In the beginning of the nineteenth century, the area that now comprises the Theater District was owned by a handful of families and contained little more than a few farms. In 1836 Mayor Cornelius Van Wyck Lawrence opened 42nd Street and invited Manhattanites to “move up town and enjoy the pure, clean air.” More than sixty years later, the theatrical entrepreneur Oscar Hammerstein built his Victoria Theater on West 42nd Street.
So central is the Theater District to New York’s cultural landscape that it is easy to forget that the area was undeveloped countryside until relatively recently. At the time this image was created, six horse-car lines connected the area to the heart of the city to the south. The area that would become the Theater District could also be reached by the Weehawken Ferry, which docked in the Hudson River at 42nd Street. The Winter Garden Theater now occupies the site of the Hopper family farm.
Electrified trolleys made it easy to get to Oscar Hammerstein’s 1,000-seat Victoria Theater. The facility was built for legitimate theater but soon became a venue for vaudeville shows. The glamorous Paradise Roof Garden on top of the theater was another big draw. At the time of the theater’s opening, a reporter for the New York American wrote: "The Victoria, at a bird’s eye view, looks like a big twinkling pearl, all white and gold with the opals of electricity studding it in profusion . . . Gorgeous carpets, splendid lounges and all the ultra-elegance the metropolis loves were to be seen everywhere."
Unlike many of the capital cities of Europe, New York is not defined by great public squares. But Longacre Square, really just the intersection of two busy avenues, was an exception. The area was used—and celebrated—as “the crossroads of the world.” Reflecting the location’s earthy dimension, the New York Burlesque Ballet and the Varieties Theater can be seen on the left. The Hotel Cadillac and the Pabst Hotel, owned by the Milwaukee-based brewery, can be seen in the distance.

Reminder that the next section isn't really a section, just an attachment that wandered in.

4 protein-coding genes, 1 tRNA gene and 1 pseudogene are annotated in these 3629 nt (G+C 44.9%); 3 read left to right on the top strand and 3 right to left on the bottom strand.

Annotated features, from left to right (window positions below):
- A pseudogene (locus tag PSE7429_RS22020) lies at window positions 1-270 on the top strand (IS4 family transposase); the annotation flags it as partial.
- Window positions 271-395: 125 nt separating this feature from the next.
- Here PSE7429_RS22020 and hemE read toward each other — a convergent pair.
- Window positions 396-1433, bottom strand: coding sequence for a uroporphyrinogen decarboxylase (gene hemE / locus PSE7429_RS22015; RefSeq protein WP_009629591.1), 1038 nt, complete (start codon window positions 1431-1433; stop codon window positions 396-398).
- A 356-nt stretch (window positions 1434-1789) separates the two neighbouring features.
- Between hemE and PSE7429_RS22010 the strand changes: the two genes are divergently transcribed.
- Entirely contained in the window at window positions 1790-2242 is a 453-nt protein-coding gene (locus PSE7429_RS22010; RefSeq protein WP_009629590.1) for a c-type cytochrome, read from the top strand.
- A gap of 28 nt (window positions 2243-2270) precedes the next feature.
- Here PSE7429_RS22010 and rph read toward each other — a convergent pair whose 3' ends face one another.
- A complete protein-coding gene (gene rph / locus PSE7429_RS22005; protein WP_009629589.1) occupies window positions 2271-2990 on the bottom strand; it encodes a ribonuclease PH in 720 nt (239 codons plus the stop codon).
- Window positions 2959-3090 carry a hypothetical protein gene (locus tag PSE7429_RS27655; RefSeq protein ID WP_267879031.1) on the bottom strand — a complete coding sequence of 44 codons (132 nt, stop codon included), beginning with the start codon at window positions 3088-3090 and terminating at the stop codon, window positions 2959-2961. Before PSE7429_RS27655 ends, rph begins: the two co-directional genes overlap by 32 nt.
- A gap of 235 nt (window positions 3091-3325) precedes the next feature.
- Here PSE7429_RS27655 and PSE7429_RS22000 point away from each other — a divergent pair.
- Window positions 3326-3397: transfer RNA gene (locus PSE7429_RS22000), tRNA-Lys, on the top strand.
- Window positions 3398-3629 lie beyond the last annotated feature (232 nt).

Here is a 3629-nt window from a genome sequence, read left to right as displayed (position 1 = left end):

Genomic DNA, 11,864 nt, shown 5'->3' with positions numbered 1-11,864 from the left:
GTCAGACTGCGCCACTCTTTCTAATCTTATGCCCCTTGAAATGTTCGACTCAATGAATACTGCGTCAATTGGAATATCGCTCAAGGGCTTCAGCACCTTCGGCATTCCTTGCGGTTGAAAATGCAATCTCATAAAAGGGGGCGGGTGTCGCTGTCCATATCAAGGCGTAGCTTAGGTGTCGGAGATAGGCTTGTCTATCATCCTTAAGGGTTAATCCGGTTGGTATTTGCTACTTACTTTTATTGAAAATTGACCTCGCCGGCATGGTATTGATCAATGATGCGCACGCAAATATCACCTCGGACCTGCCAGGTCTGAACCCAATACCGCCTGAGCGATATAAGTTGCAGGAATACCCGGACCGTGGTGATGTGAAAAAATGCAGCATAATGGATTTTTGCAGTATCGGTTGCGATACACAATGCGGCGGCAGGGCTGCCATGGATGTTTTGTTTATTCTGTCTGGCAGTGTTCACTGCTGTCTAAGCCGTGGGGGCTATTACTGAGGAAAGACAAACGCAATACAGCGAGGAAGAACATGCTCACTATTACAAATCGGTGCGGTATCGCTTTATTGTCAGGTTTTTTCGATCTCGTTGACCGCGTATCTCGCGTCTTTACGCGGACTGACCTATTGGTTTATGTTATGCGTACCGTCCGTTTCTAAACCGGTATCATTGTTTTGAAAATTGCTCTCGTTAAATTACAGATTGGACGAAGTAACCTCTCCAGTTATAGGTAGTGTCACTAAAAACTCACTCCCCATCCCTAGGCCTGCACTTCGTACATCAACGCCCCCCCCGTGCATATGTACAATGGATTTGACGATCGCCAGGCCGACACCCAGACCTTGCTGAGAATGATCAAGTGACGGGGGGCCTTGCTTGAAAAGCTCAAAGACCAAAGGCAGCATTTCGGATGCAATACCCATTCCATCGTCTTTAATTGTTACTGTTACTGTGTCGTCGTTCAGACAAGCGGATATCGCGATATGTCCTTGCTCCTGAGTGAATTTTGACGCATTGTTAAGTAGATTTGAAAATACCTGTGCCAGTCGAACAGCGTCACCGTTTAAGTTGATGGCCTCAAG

The Interborough Rapid Transit (IRT) Company was a private business responsible for building and operating New York’s first subway line. Opened in 1904, the IRT serviced the emerging Theater District and was pivotal to the area’s growth and success.
Aerial view of Times Square, looking north, showing the Astor Hotel and its popular rooftop garden, at left.
In 1904, with the completion of Cyrus L. W. Eidlitz’s Italian Renaissance–inspired tower for the New York Times, which had moved north from its previous headquarters opposite City Hall, Longacre Square received an immediately identifiable architectural landmark, and a new name: Times Square.
Given its unique location, the New York Times’s trapezoidal building would be forever surrounded by light and air, despite the construction of many tall buildings nearby. At the time of the twenty-four-story building’s completion, observers noted that it “scraped higher clouds” than other tall New York City buildings because it occupied higher ground. The imposing Astor Hotel (Clinton & Russell, 1904) can be seen on the right.
Some theater historians have suggested that the word “vaudeville” comes from the French voix de ville or “voice of the city.” In any case, the Palace Theater became the undisputed center of this popular form of variety show. As the entertainer Jack Haley recalled, “A feeling of ecstasy came with the knowledge that this was the Palace, the epitome of the more than 15,000 vaudeville theaters in America, and the realization that you have been selected to play it. Of all the thousands upon thousands of vaudeville performers in the business, you are there. This was a dream fulfilled; this was the pinnacle of Variety success.” Haley would go on to fame as the Tin Man in the 1939 movie The Wizard of Oz, but ironically, it was the Palace Theater’s transformation into a movie palace several years earlier that seemed to mark the beginning of the end of vaudeville nationwide.
With monument to Father Duffy. In 1937, Mayor Fiorello H. La Guardia renamed a portion of Times Square—from West 45th to West 47th Street—Duffy Square in honor of Father Francis Patrick Duffy, a chaplain in a New York infantry regiment known as the Fighting 69th. Georg John Lober sculpted the likeness of Duffy seen here; Lober also created the sculpture of composer, actor, playwright, and producer George M. Cohan located two blocks to the south.
The memorial in Duffy Square at night.